Over the course of the term, the team was able to demonstrate full functionality of the various subsystems on an
individual basis; and was successful in integrating the majority of these parts to work together on a full system level.
Due to limiting factors such as time constraints and availability of on campus pool facilities required for full testing,
the team was unable to complete a final test that integrated the full system architecture.

    The team was able to prove that the design and functionality of the robot was robust, despite many challenges
encountered along the way. Two major findings from the system testing that was completed include the limited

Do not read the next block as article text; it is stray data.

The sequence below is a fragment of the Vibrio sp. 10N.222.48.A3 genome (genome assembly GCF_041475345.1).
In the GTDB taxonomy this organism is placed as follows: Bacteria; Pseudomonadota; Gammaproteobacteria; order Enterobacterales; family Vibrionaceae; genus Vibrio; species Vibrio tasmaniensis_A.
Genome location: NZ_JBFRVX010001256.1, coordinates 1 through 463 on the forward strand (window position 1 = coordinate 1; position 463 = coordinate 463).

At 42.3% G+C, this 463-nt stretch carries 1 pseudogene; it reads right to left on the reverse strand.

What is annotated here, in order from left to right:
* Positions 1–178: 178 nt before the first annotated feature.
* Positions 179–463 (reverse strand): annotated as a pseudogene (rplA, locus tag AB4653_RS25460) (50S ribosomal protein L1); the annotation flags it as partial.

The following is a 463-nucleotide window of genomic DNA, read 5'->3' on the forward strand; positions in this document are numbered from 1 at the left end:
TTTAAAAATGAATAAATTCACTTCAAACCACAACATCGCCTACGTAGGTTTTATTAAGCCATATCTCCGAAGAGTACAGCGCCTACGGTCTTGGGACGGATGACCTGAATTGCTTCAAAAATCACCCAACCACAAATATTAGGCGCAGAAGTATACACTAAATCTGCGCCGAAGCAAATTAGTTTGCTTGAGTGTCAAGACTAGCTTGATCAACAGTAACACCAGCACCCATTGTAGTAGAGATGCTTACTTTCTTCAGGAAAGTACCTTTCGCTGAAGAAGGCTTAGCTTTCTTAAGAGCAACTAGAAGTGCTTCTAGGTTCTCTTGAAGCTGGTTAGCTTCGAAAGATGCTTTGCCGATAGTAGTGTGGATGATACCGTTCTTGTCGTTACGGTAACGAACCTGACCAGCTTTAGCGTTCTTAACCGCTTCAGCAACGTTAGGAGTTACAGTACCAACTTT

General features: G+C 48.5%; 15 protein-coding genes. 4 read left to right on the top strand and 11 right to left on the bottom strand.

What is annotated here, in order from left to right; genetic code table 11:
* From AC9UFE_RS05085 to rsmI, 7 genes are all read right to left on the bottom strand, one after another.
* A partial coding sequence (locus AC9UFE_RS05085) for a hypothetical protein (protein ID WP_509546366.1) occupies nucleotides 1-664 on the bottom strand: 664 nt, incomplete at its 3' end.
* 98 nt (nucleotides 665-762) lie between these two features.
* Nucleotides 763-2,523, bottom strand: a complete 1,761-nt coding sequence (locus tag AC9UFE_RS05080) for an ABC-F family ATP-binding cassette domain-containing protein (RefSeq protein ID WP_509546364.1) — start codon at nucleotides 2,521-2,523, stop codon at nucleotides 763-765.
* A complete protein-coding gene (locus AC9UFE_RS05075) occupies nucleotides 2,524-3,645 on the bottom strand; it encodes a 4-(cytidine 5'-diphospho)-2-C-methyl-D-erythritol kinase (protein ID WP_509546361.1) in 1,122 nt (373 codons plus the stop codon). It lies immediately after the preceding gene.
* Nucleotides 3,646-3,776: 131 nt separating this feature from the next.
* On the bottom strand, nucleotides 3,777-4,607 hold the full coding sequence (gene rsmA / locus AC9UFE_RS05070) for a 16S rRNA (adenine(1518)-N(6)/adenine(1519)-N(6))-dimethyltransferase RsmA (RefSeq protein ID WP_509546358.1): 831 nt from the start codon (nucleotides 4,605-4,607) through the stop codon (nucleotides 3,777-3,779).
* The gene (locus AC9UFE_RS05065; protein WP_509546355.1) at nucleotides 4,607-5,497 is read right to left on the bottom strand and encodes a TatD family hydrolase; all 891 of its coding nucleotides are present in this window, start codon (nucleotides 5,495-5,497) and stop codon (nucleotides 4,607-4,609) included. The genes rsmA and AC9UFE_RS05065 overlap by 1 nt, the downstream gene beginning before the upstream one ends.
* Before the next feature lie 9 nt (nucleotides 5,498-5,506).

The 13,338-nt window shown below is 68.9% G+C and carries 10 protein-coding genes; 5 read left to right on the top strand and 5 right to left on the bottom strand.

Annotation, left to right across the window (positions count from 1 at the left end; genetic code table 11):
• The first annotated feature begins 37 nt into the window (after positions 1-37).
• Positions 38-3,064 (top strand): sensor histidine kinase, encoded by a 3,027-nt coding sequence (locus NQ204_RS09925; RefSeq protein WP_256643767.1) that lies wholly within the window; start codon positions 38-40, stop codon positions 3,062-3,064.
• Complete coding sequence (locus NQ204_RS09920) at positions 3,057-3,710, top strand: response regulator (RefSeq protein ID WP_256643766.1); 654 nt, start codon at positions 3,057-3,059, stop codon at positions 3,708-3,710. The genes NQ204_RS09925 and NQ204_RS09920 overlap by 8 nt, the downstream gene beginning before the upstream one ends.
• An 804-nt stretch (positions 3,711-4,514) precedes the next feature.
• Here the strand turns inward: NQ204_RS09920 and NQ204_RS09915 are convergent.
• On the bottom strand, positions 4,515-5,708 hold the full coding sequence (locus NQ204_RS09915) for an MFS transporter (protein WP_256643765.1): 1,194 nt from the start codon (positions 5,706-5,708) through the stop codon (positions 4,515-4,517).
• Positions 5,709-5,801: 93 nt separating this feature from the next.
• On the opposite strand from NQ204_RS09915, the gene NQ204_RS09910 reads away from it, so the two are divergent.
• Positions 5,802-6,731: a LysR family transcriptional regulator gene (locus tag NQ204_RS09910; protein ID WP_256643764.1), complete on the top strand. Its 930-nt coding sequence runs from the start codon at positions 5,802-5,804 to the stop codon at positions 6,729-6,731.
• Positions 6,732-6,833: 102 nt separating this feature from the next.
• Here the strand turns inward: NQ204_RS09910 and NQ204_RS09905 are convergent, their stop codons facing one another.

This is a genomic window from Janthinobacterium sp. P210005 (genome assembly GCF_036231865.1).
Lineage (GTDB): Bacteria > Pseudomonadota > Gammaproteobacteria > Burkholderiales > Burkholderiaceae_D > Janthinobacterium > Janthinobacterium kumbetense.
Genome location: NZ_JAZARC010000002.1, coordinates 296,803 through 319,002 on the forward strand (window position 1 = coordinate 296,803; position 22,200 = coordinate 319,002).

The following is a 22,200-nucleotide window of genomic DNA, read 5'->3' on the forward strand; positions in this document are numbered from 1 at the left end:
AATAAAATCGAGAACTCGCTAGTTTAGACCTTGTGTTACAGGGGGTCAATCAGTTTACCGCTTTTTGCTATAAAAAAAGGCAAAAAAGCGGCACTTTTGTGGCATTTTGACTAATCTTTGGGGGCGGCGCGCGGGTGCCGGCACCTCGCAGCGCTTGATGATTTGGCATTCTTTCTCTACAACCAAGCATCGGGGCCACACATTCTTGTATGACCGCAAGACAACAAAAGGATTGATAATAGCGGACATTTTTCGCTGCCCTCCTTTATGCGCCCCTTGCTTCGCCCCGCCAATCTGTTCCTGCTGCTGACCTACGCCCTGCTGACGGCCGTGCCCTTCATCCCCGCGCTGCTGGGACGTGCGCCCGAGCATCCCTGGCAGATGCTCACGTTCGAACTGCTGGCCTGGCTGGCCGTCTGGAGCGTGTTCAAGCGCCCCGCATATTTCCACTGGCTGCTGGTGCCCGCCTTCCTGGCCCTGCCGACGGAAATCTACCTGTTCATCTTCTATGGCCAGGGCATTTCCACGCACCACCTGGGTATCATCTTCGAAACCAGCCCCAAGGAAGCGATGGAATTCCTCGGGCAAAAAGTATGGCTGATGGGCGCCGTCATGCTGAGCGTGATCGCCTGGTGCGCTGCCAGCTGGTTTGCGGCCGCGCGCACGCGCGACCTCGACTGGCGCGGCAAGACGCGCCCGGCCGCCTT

range of infrared light and its attenuation underwater, as well as the need for improved sonar sensors, as the
modules purchased were prone to breaking and had a narrow field of view which indicated a need for numerous sensors,
too many for the interface board to support.

    Future iterations of this project might include a time of flight camera that can modulate IR LEDs at a greater power,
to extend the range. There is even the possibility of using a different wavelength of light and corresponding
sensor, ultraviolet for example, to do depth sensing.

    Ultimately, DORI was successful as a proof of concept for an affordable, mobile, underwater robotic solution for
supplemental safety measures in home and commercial pools. The team was able to meet the design requirements clearly
laid out in the project proposal to address the need for additional safety measures in pools and to make the system
affordable and simple to deploy in the home.